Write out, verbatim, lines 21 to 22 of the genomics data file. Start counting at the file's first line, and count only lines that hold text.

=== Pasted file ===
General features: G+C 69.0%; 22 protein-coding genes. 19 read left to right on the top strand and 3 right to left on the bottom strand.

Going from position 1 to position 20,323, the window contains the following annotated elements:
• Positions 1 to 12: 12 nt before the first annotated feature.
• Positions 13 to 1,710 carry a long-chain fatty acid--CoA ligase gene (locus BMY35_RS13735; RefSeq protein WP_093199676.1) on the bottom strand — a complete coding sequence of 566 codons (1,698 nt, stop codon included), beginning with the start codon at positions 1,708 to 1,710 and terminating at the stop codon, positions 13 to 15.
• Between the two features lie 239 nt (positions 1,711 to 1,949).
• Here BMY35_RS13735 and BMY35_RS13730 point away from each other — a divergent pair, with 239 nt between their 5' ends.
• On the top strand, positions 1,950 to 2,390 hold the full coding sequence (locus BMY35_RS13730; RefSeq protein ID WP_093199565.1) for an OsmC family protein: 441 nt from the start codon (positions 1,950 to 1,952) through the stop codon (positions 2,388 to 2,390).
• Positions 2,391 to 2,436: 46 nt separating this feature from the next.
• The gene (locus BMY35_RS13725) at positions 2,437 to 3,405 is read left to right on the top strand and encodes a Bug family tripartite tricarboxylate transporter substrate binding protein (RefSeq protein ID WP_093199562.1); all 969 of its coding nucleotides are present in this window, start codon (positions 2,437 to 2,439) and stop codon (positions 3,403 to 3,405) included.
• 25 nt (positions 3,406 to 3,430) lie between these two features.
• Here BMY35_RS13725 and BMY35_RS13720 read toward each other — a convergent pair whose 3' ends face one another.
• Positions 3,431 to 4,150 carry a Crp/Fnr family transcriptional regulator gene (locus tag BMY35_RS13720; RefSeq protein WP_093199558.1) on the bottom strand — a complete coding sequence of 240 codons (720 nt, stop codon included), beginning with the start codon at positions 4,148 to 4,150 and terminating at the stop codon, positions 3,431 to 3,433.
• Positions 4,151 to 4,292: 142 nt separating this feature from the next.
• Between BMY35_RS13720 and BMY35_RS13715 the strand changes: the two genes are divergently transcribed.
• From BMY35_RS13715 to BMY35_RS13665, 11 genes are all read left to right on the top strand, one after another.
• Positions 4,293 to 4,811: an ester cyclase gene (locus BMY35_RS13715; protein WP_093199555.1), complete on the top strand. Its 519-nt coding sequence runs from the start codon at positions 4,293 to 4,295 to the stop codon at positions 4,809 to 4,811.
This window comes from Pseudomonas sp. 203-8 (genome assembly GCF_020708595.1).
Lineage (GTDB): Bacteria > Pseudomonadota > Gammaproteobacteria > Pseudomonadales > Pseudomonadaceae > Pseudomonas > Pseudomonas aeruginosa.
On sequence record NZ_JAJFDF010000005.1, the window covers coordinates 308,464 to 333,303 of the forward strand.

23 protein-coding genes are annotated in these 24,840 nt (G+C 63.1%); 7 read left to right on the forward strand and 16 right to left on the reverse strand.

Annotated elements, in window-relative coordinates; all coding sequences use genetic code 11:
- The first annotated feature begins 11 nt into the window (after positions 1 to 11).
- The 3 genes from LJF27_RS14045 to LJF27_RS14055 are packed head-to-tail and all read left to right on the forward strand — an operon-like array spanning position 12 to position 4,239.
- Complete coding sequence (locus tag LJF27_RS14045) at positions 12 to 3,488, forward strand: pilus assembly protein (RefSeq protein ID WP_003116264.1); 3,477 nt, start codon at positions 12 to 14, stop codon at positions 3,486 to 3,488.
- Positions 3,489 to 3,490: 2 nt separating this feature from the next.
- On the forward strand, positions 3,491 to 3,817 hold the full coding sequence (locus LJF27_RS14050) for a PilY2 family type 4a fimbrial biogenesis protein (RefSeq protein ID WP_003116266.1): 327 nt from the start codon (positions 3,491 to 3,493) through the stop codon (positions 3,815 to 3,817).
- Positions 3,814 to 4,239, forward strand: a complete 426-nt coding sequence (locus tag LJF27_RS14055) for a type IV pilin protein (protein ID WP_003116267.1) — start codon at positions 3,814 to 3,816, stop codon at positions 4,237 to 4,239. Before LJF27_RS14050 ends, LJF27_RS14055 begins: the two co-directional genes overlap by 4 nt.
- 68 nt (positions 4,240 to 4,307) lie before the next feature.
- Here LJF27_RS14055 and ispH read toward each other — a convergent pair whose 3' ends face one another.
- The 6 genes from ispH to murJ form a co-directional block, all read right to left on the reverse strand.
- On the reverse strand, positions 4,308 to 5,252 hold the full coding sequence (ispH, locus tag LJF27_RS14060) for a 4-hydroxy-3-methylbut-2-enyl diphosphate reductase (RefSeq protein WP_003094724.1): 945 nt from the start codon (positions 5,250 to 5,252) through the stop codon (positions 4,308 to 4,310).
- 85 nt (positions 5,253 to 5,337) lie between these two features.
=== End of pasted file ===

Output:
Annotated elements, in window-relative coordinates; all coding sequences use genetic code 11:
- The first annotated feature begins 11 nt into the window (after positions 1 to 11).